How to Ollie on a Snowboard
Four simple stages to learning (or perfecting) how to ollie on a snowboard by means of written, pictorial and video illustration.
If you’ve come across this by random or just starting out, read the ‘Snowboard Freestyle Technique’ post for a solid stance and progression to all other tricks.
Want more POP – The more actively you ‘drive’ out the front leg followed by the back, the more the board will bend and in turn result in more pressure building up in the tail. Use this as well as a final tweak with the front shoulder and leg to load up the tail more, ultimately giving you more ‘pop’.
- Setup: Ride in flat base centred over your board with good body alignment. Start in a low stance by flexing your ankles, knees, hips and spine. Shift your body over the board towards the tip – this will create some forward momentum and help with the following stages. - Frame 1. -
- Take off: Slide the board out under you, first drive out (extend) the front leg and then the back, raising the lead shoulder at the same time shifting pressure to the tail. - Frame 2. - Next, push off the loaded tail (back foot), using the energy in the board to launch you into the air. Use both your upper and lower body together in this action, not just the legs. - Frame 3. -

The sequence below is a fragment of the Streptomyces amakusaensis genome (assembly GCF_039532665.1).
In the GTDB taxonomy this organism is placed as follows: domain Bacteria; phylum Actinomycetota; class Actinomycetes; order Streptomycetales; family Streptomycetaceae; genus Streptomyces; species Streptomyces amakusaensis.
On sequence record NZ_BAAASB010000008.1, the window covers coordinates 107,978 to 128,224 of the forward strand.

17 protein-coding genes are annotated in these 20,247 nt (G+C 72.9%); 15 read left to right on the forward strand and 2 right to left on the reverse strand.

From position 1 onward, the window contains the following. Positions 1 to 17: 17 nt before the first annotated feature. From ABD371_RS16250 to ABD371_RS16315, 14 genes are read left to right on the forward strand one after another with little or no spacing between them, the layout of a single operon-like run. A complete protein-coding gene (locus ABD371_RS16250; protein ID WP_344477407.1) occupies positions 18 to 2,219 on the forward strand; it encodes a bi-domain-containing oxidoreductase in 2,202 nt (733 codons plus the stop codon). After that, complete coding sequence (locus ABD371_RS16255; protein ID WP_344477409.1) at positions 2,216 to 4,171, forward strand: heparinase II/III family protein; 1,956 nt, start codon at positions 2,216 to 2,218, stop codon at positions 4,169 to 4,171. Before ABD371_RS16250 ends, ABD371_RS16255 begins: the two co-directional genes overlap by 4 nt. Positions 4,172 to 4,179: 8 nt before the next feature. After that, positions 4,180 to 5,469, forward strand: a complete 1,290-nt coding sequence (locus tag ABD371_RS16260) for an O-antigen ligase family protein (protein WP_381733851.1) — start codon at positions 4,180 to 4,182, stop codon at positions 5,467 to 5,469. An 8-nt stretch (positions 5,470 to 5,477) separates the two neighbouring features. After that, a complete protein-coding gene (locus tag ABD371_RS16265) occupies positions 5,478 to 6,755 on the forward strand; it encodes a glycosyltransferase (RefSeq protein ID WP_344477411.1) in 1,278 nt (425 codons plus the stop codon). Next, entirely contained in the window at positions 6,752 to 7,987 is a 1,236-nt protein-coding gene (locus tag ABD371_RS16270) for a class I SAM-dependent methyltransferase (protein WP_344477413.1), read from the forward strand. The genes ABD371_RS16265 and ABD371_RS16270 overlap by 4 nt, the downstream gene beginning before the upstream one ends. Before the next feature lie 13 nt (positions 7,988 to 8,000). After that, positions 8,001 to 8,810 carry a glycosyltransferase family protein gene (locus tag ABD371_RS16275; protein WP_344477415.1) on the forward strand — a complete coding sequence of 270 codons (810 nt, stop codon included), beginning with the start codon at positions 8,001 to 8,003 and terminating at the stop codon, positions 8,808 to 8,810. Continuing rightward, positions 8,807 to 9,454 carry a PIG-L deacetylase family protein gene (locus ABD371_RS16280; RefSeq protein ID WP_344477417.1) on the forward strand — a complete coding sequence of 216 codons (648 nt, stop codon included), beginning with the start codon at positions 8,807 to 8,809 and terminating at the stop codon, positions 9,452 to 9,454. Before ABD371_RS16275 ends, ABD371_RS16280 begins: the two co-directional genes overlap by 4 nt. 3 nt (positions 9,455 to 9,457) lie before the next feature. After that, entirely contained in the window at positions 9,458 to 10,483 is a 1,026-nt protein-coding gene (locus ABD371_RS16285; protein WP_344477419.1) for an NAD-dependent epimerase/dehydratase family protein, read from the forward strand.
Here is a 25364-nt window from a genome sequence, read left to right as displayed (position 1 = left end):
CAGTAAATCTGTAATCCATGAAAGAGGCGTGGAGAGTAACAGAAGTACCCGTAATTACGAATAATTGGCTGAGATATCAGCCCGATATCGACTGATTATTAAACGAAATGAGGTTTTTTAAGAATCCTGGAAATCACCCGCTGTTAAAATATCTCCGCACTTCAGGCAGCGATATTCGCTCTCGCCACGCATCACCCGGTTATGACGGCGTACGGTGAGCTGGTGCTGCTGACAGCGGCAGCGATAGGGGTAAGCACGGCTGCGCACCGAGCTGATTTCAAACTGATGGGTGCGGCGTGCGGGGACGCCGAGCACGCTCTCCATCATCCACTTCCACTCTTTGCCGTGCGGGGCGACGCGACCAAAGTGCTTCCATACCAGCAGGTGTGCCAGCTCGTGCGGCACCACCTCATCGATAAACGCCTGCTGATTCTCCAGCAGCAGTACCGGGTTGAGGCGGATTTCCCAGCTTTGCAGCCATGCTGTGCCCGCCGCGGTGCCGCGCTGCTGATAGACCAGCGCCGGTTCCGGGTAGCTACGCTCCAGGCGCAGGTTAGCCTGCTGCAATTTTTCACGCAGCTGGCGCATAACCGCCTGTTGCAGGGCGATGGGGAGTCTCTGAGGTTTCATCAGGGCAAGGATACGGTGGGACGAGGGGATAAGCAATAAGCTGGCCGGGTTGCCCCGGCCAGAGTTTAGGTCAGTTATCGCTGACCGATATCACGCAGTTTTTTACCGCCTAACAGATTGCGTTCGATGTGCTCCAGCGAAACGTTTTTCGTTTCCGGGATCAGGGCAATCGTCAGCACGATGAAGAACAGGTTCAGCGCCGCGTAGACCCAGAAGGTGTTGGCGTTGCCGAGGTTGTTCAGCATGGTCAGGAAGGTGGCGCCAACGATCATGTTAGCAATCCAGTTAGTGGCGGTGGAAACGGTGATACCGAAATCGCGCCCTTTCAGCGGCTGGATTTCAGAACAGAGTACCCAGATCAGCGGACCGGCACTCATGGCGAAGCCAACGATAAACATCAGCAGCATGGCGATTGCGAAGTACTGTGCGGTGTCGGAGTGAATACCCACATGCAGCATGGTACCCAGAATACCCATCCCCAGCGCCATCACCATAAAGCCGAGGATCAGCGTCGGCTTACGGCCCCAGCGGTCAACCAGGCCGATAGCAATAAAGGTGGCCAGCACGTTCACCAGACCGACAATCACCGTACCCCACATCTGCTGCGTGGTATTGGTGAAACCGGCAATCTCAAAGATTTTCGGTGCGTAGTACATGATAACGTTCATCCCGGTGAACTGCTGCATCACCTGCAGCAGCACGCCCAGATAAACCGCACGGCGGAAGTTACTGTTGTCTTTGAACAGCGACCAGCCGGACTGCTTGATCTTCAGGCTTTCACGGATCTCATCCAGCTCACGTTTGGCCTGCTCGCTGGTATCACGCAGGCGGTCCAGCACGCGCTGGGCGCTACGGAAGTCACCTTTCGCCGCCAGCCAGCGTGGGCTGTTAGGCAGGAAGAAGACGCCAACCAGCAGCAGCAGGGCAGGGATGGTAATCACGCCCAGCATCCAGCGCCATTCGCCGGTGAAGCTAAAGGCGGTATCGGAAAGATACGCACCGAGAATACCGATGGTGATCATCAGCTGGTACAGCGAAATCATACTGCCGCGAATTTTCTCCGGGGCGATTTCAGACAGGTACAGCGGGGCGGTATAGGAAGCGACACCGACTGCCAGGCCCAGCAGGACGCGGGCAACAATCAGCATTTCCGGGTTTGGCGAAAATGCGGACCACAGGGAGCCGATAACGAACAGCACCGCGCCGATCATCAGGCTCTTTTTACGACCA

- Trick: In the air, draw the board up under your body and use your arms for balance. Tip the lead shoulder down slightly to create a smooth arch in the air. - Frames 4. and 5.-
- Landing: Extend the legs slightly ready for landing. Land on both feet head up eyes forward and compress to absorb the landing. - Frames 5. and 6.-
DO NOT try to physically lift or raise the nose to early with your front legs – make sure you shift back over the tail of the board first. Let the nose raise off the snow naturally via this action, only then should you increase the pressure in the tail by lifting up the front leg and lead shoulder.
- Keep your eyes looking in the direction of travel – this will help your body stay in line
- Pick a spot in the snow to pop over (help timing and co-ordination).
- If you have trouble landing flat base (you land either on your knees with hands down or on your bum!) – check that you are staying centred over the board while in the air. taking off on a flat base and not using one of your edges instead.
- Want more air time? Make sure to extend with the upper body and just lift the legs up under you, imagine you have a piece of string attached to your head and as you pop you are getting pulled upwards.
Slow motion video of the ollie added below – filmed in Davos / Klosters with Synergy Snowsports
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Where to go from here
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